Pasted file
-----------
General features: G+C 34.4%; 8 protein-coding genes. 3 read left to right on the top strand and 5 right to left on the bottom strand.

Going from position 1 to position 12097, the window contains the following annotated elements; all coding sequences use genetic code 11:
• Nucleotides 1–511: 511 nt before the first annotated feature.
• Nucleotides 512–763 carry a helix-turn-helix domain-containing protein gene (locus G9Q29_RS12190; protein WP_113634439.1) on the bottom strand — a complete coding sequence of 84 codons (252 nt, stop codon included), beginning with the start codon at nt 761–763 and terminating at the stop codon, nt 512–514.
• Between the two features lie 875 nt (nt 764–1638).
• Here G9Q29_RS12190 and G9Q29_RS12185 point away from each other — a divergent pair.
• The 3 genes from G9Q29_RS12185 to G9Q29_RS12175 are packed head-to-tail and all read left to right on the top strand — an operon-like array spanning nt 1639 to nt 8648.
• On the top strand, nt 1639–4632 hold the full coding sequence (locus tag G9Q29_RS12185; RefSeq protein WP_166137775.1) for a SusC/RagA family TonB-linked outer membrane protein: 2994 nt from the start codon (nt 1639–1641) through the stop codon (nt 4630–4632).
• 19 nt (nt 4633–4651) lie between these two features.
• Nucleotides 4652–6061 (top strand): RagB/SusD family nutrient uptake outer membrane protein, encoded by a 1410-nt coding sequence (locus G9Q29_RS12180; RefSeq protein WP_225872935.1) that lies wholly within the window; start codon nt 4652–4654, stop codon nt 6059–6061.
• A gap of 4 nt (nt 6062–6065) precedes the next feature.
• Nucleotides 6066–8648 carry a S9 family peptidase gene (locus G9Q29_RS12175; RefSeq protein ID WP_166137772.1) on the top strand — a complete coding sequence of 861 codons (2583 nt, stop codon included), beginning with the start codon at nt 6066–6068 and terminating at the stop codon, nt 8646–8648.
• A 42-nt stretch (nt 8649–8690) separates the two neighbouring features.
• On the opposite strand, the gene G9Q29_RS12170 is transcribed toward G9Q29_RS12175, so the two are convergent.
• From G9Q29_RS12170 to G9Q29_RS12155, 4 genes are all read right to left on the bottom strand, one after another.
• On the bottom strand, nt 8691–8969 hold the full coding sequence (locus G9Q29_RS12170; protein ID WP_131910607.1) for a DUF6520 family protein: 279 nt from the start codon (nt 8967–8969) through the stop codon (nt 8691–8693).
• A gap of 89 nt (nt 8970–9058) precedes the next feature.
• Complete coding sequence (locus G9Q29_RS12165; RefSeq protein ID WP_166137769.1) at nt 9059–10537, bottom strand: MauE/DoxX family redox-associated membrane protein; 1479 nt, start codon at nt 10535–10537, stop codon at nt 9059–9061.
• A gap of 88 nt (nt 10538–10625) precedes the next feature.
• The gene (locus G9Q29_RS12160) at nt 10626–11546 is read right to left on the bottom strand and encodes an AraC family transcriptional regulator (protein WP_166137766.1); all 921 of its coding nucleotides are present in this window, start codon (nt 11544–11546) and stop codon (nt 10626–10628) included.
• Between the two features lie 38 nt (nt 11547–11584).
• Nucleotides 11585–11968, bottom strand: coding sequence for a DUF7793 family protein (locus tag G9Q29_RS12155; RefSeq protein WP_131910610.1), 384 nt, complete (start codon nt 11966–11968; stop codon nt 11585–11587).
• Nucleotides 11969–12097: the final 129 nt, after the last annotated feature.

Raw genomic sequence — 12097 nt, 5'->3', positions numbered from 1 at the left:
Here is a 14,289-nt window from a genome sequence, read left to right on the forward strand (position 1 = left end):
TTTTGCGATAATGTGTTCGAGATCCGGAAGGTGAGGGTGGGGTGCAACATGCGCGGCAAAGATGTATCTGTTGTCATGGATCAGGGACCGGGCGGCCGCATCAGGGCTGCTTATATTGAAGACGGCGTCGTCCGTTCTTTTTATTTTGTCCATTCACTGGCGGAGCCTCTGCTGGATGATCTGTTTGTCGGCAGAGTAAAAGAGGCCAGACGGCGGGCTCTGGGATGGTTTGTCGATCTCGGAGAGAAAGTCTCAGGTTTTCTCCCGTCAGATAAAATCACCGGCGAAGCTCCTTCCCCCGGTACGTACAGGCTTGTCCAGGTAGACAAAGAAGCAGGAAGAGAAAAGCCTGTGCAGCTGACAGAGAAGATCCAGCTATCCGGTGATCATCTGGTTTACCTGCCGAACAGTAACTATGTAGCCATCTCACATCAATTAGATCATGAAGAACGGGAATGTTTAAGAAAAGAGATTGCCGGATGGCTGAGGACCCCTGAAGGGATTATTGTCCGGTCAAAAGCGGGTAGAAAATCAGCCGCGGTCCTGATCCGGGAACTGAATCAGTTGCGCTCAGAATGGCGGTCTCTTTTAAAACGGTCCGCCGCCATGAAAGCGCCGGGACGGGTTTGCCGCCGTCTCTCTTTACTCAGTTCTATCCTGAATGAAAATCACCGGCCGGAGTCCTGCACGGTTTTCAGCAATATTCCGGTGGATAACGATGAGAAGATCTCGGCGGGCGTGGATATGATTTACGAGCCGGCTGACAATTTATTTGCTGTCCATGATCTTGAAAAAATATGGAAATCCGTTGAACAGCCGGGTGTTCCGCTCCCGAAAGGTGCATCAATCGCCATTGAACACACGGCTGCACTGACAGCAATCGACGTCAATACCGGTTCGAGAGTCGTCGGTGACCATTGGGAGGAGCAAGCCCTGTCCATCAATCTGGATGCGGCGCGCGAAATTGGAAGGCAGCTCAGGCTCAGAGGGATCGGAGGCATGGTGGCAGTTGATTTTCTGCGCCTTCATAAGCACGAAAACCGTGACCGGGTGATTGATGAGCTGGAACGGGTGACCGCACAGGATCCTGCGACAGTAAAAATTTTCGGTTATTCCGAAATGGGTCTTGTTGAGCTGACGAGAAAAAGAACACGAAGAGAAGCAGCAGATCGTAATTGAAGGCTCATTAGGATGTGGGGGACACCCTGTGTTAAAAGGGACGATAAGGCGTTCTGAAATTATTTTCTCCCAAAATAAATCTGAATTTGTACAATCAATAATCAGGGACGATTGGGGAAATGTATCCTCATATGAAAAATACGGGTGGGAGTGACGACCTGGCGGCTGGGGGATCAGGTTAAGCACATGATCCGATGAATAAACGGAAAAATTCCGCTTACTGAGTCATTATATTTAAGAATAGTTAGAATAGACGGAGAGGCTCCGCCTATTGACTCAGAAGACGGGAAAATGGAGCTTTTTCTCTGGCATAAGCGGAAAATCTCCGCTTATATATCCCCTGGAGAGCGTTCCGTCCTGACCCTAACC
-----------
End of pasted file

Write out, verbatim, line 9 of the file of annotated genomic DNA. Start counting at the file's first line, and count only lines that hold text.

• 19 nt (nt 4633–4651) lie between these two features.